Global infrastructure is facing a crisis, suffering from severe underinvestment, a lack of high level strategic vision and a paucity of robust finance models, senior industry figures warned last week.
The world invests “50% less than it should” in infrastructure which is now in crisis, said infrastructure analyst and project consultant CG/LA Infrastructure president and chief executive Norman Anderson.
He was speaking during a private meeting at the Global Infrastructure Leadership Forum in London last week.
After the event, he told NCE that the problems were common across the world and stemmed from banking crises.
“No capital and no expertise”
“The loss of private banks, means there’s no capital and no expertise,” said Anderson.
Infrastructure UK (IUK) chief executive Geoffrey Spence agreed there was a problem. He told the Forum’s keynote event that there had been a backlash against the private finance initiative (PFI) and public private partnerships (PPPs).
“There’s been a breakdown in traditional models for financing infrastructure in the UK,” he said. “They have generated a degree of negativity not seen in other countries,” he said.
“I’m a bit embarrassed to talk about PFI with our friends overseas at the moment and we’ve had to reduce our engagement with the overseas finance ministries.”
He added that the Treasury’s PFI consultation exercise had just ended and received 150 responses.
Despite problems with this vehicle, Spence said that the UK - helped by its plans to open up infrastructure investment to pensions - was open for business and ready to attract international investment in economic infrastructure.
Spence emphasised IUKs commitment to pension fund involvement in infrastructure investment pointing to the organisation’s decision to help set up the Pension Infrastructure Platform. This aims to tap into the £800bn that UK pension funds could invest in infrastructure. He refused to be drawn on when it would be set up, however.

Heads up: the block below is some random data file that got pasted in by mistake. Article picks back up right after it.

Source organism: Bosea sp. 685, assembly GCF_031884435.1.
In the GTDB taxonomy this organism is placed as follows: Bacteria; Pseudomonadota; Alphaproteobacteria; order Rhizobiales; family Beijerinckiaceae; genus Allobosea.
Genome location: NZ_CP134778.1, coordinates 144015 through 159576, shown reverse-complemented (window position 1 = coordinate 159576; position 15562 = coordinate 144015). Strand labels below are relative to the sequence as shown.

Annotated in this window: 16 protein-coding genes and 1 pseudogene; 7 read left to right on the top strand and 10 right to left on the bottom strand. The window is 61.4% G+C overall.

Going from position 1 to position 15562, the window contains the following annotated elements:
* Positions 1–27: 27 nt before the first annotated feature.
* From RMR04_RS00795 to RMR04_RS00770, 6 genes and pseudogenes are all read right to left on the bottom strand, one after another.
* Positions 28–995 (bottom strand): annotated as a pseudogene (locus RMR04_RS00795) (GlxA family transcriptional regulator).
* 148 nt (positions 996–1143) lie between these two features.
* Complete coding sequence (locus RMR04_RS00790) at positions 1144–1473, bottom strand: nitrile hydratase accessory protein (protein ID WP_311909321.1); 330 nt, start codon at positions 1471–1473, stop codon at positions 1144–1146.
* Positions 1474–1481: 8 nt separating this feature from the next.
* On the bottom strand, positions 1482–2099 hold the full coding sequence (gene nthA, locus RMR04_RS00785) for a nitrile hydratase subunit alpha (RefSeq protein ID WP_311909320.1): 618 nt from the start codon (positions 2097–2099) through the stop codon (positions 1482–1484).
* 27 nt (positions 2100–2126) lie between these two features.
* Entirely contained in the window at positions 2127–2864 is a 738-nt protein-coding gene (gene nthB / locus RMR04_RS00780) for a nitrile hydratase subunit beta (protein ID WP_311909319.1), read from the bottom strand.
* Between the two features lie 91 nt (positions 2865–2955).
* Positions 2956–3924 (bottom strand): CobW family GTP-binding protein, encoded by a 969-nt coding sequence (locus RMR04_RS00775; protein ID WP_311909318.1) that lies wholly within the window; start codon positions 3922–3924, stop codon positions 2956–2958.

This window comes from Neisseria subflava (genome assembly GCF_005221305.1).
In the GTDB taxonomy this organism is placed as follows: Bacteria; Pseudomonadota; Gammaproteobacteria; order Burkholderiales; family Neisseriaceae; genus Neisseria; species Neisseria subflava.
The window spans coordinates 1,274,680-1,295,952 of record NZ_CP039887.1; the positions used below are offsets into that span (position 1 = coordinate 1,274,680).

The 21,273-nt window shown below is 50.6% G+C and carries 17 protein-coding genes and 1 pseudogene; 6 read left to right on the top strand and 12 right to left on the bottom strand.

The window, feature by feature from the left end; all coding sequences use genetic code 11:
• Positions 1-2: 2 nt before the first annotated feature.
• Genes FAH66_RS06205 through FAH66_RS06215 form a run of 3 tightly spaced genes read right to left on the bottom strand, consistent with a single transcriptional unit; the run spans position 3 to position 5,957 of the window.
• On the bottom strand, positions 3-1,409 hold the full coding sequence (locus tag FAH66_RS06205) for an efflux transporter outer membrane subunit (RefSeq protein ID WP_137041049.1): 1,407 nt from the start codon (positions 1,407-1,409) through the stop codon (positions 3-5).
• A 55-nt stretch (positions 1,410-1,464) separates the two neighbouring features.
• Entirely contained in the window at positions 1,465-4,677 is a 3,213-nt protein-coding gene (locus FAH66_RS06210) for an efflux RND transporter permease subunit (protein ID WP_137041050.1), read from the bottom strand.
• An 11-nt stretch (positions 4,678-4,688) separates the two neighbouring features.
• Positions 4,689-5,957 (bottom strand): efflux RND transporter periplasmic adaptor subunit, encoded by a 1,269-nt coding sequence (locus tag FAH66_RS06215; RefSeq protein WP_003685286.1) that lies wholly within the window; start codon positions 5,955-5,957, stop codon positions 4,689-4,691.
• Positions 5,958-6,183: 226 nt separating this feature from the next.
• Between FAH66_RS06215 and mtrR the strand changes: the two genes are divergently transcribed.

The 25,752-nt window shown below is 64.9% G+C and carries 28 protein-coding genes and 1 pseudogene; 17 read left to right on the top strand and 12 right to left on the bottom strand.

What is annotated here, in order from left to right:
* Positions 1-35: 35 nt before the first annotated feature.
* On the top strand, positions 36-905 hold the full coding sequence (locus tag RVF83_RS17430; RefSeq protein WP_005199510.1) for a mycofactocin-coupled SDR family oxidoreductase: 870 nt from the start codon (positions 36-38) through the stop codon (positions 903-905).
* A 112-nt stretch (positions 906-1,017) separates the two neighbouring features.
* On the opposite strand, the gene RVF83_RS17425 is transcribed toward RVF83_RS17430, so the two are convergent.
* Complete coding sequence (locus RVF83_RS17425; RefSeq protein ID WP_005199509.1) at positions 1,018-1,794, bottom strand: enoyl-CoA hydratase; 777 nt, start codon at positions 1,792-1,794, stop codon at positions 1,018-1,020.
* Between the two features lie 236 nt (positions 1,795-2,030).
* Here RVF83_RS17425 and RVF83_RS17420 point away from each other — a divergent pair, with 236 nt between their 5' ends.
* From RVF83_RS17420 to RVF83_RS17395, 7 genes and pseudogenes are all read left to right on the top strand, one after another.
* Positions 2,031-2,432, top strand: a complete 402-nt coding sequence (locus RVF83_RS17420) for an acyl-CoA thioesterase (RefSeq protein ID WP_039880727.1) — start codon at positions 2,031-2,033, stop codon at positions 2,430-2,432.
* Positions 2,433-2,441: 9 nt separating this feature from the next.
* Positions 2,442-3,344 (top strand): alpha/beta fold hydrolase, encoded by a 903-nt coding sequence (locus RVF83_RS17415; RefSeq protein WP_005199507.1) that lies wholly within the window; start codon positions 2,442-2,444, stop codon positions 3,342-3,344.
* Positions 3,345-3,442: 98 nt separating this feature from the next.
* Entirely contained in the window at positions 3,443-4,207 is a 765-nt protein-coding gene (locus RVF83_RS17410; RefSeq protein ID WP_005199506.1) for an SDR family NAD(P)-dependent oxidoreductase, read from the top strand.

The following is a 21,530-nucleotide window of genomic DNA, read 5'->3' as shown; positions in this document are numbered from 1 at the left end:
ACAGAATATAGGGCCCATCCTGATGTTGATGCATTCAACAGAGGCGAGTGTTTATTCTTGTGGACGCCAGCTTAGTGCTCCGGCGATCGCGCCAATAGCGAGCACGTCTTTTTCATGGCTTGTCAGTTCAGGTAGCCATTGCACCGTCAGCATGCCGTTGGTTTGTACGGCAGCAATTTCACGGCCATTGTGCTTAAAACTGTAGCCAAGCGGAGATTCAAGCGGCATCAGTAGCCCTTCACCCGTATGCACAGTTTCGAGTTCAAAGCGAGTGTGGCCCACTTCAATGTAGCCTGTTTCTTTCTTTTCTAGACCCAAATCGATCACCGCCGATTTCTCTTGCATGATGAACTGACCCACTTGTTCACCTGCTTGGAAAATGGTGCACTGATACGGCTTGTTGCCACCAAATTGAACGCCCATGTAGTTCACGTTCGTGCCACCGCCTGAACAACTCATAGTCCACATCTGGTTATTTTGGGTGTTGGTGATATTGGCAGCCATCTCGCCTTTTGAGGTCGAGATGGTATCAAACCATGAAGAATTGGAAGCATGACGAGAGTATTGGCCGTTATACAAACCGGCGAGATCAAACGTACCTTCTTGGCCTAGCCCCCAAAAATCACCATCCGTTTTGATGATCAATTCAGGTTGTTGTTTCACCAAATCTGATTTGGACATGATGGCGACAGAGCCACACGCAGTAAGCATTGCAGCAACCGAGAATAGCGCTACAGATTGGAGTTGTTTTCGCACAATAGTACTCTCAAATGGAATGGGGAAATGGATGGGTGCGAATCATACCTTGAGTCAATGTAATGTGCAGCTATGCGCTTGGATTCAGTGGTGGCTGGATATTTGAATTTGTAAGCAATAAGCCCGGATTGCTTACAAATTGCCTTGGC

Anderson said that it was unlikely that pension fund investment would solve all of the problems with private infrastructure investment in the UK and elsewhere.
“We need infrastructure; we need money. Pension funds, sovereign funds, family offices - they all have money [to invest],” he said.
“But essentially pension funds are the most risk averse group of them all.”
At the closed event, the speakers also expressed concern that too much attention was focused on how to pay forinfrastructure and not enough on strategically prioritising projects. Some have argued that this has resulted in too much attention being focused on major projects.
“The basic problem is that we see infrastructure through the paradigm of major projects,” said contractor Geoffrey Osborne chairman Simon Murray.
“[In developing countries] usually the appropriate solution is to build new infrastructure,” he said. “However, if you look at the UK economy [and that of places like the United States]
we have broadly satisfied the requirements for infrastructure - instead it’s about the quality of service and price.
“I don’t think building large new infrastructure projects is usually the solution. We should be looking at innovative ways of maintaining our assets, but we’re way behind the pace.”
Anderson countered that “countries need iconic projects” but agreed with Murray that solutions were too often driven by what suited the supply chain.